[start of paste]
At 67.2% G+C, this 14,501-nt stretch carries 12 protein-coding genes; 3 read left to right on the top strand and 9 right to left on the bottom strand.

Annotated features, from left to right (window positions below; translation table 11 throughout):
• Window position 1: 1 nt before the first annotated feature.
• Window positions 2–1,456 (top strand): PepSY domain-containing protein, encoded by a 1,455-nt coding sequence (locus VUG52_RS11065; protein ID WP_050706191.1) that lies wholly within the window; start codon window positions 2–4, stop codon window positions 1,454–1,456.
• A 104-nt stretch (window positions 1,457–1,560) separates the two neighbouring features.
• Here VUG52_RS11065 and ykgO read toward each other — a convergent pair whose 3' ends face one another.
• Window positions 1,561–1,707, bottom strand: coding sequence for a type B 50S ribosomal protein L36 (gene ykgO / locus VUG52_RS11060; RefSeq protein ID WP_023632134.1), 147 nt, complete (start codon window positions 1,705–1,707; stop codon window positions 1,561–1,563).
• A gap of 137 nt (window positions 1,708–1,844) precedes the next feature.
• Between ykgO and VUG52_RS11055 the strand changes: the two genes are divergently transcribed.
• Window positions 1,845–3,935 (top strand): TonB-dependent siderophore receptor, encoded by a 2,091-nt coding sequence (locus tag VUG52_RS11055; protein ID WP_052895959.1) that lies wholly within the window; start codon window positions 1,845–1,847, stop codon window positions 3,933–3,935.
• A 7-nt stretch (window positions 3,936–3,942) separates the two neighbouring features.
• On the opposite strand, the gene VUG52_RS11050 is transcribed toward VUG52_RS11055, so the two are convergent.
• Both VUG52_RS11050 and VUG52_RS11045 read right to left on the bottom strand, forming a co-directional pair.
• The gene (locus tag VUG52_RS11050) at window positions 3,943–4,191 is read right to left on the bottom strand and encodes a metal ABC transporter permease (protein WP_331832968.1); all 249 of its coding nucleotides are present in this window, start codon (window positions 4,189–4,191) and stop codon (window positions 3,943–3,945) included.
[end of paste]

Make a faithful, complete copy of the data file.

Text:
At 67.2% G+C, this 14,501-nt stretch carries 12 protein-coding genes; 3 read left to right on the top strand and 9 right to left on the bottom strand.

Annotated features, from left to right (window positions below; translation table 11 throughout):
• Window position 1: 1 nt before the first annotated feature.
• Window positions 2–1,456 (top strand): PepSY domain-containing protein, encoded by a 1,455-nt coding sequence (locus VUG52_RS11065; protein ID WP_050706191.1) that lies wholly within the window; start codon window positions 2–4, stop codon window positions 1,454–1,456.
• A 104-nt stretch (window positions 1,457–1,560) separates the two neighbouring features.
• Here VUG52_RS11065 and ykgO read toward each other — a convergent pair whose 3' ends face one another.
• Window positions 1,561–1,707, bottom strand: coding sequence for a type B 50S ribosomal protein L36 (gene ykgO / locus VUG52_RS11060; RefSeq protein ID WP_023632134.1), 147 nt, complete (start codon window positions 1,705–1,707; stop codon window positions 1,561–1,563).
• A gap of 137 nt (window positions 1,708–1,844) precedes the next feature.
• Between ykgO and VUG52_RS11055 the strand changes: the two genes are divergently transcribed.
• Window positions 1,845–3,935 (top strand): TonB-dependent siderophore receptor, encoded by a 2,091-nt coding sequence (locus tag VUG52_RS11055; protein ID WP_052895959.1) that lies wholly within the window; start codon window positions 1,845–1,847, stop codon window positions 3,933–3,935.
• A 7-nt stretch (window positions 3,936–3,942) separates the two neighbouring features.
• On the opposite strand, the gene VUG52_RS11050 is transcribed toward VUG52_RS11055, so the two are convergent.
• Both VUG52_RS11050 and VUG52_RS11045 read right to left on the bottom strand, forming a co-directional pair.
• The gene (locus tag VUG52_RS11050) at window positions 3,943–4,191 is read right to left on the bottom strand and encodes a metal ABC transporter permease (protein WP_331832968.1); all 249 of its coding nucleotides are present in this window, start codon (window positions 4,189–4,191) and stop codon (window positions 3,943–3,945) included.